That's not exactly true. The 3-speed and 4-speed versions of the Hondamatic served hundreds of thousands very well for many miles! Especially the Accords thru 1997 and Civic at least thru 2000. The '86-'89 Accords (LXi models, in particular) were known for shifting VERY firmly (in cold weather, it might jar your teeth during a full-throttle downshift) but they were still rock solid. The '86-'87 LXi and '85.5-'87 Prelude Si were the ones that would throw you thru the windshield with each shift, but the '88-'89 LXi wasn't nearly as abrupt even though it had an extra 10hp (120hp total). My theory is that they didn't adequately adjust or tweak the transmission as the Accord (and 'Lude) engines gained hefty bumps in power during those years.

    Since 2000-ish, the 5-speed automatic has been a nightmare from hell....and the V6/5AT combo in any Honda/Acura was akin to playing Russin Roulette! I have a cousin who works for North American Honda HQ in Torrance, CA. I know for a fact that the conservative estimate for the total number of A/T failures on 2000-2005 models is AT LEAST 1.1 million!!! And Honda only warrantied 640k of those....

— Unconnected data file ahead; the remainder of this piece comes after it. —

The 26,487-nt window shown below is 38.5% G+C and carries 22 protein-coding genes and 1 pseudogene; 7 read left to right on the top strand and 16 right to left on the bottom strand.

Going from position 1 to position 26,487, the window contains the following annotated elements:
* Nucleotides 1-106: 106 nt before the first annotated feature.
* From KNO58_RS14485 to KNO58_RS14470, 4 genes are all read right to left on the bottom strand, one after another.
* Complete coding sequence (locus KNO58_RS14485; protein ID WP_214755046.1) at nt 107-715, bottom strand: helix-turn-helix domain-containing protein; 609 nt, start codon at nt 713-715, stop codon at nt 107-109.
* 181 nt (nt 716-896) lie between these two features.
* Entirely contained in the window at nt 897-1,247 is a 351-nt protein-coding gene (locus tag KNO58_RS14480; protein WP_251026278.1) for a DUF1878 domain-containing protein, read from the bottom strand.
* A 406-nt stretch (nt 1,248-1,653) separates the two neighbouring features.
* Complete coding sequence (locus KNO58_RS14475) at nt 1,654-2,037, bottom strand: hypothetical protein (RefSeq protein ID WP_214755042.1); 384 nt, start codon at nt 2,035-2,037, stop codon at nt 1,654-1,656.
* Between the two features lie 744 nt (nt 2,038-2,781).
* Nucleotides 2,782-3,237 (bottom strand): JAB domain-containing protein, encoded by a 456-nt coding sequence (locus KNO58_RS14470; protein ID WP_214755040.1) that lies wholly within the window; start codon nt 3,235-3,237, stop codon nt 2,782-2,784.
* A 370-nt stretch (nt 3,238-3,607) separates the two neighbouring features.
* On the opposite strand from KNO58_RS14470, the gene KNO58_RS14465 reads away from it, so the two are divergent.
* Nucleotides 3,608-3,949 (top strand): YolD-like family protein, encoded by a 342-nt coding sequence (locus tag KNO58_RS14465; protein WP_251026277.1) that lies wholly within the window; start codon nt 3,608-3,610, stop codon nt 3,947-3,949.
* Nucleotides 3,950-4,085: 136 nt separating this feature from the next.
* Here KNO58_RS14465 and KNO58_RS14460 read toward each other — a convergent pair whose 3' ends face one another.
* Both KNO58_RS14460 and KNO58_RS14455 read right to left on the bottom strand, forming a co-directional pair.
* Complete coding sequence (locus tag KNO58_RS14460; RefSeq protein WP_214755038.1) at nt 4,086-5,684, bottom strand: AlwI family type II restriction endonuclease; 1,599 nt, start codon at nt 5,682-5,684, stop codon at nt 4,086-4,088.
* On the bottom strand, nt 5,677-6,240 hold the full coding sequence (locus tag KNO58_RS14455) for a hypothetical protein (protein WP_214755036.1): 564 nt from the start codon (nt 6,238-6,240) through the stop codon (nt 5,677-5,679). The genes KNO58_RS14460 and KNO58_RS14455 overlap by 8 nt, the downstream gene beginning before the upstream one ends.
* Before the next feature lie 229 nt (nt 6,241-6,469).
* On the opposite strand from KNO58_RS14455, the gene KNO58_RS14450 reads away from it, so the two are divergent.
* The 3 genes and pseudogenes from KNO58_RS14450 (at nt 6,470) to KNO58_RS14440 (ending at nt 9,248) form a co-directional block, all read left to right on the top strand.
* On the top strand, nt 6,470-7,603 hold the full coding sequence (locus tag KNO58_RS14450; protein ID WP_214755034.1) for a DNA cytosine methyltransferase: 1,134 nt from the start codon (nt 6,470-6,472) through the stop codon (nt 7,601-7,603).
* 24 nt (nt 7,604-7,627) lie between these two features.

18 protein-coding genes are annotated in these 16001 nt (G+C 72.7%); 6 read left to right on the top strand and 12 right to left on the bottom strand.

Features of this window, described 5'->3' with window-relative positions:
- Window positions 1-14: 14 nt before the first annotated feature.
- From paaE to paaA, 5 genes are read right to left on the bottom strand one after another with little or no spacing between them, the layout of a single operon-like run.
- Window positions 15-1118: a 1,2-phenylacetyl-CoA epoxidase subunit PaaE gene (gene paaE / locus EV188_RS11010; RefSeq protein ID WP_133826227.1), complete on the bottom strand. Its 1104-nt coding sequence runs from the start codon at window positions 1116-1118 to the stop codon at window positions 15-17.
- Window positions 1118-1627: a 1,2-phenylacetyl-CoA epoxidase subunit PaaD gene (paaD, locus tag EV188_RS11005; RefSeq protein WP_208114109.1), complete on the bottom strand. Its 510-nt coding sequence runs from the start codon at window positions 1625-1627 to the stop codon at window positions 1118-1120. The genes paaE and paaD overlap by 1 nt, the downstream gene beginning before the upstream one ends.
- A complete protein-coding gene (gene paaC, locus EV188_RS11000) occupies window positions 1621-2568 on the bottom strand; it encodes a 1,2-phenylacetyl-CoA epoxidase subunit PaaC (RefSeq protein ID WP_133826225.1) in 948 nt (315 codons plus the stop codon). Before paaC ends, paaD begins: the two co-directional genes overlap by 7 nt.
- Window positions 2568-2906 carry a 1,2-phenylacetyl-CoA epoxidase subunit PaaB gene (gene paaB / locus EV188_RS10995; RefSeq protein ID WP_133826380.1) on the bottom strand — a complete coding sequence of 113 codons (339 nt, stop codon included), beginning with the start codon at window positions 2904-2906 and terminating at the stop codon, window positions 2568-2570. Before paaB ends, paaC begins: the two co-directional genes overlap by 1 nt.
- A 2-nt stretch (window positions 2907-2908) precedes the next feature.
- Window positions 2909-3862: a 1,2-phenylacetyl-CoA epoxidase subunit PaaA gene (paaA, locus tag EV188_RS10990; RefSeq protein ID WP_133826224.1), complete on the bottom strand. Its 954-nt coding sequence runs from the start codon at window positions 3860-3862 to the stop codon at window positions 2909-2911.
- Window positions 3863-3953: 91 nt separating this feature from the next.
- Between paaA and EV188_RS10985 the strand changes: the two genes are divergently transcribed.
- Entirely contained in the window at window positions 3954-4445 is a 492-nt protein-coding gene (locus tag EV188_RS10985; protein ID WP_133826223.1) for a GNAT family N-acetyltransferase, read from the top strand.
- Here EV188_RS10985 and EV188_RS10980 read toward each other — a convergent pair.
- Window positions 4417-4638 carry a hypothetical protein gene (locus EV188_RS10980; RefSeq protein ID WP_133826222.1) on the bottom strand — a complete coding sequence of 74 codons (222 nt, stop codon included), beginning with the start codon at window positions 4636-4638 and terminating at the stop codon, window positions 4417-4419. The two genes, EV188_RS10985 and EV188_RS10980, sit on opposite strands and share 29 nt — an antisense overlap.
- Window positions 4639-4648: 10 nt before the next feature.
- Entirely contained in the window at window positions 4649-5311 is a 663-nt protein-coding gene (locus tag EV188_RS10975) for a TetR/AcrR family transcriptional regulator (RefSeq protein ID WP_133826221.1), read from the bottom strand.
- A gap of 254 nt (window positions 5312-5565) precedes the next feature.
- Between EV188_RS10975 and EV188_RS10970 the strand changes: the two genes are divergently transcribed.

Meanwhile, my dad's 2004 Accord LX 2.4L/5AT just passed the 240k mark and the original 5AT still shifts like new....

    I was a Honda/Acura devotee for 17 years and never foresee owning another one for several reasons, one being the way they ignored the massive A/T failures! Only the owners who were willing to raise sheer HELL got warranty replacements past the 36k warranty...Soichiro Honda would roll over in his grave or urn or whatever he's in.....
  • suydamsuydam Posts: 924
    We've had ours for 6 months now and absolutely love it. Quiet, smooth, and wonderful gas mileage. I haven't owned a 2000s era Honda but I know lots of people who have and have had great experiences with them. They get very high ratings from Consumer Reports too. I wasn't worried at all about reliability; I wanted a car that would also have a lot of nice features, which Honda didn't have much of in the 2000s. They sure do now.
  • suydamsuydam Posts: 924
    I was curious so I did a little research and found out that there was a recall in 2004 covering mostly vehicles with. v6 engines: the Acura MDX and TL, the v6 Accord, and the Odyssey and Pilot. 4 cyl engines were not affected, which would be all Civics and most Accords. Since your dads Accord was a 4 cyl it behaved the way we expect most Hondas to: dependable and long-lasting.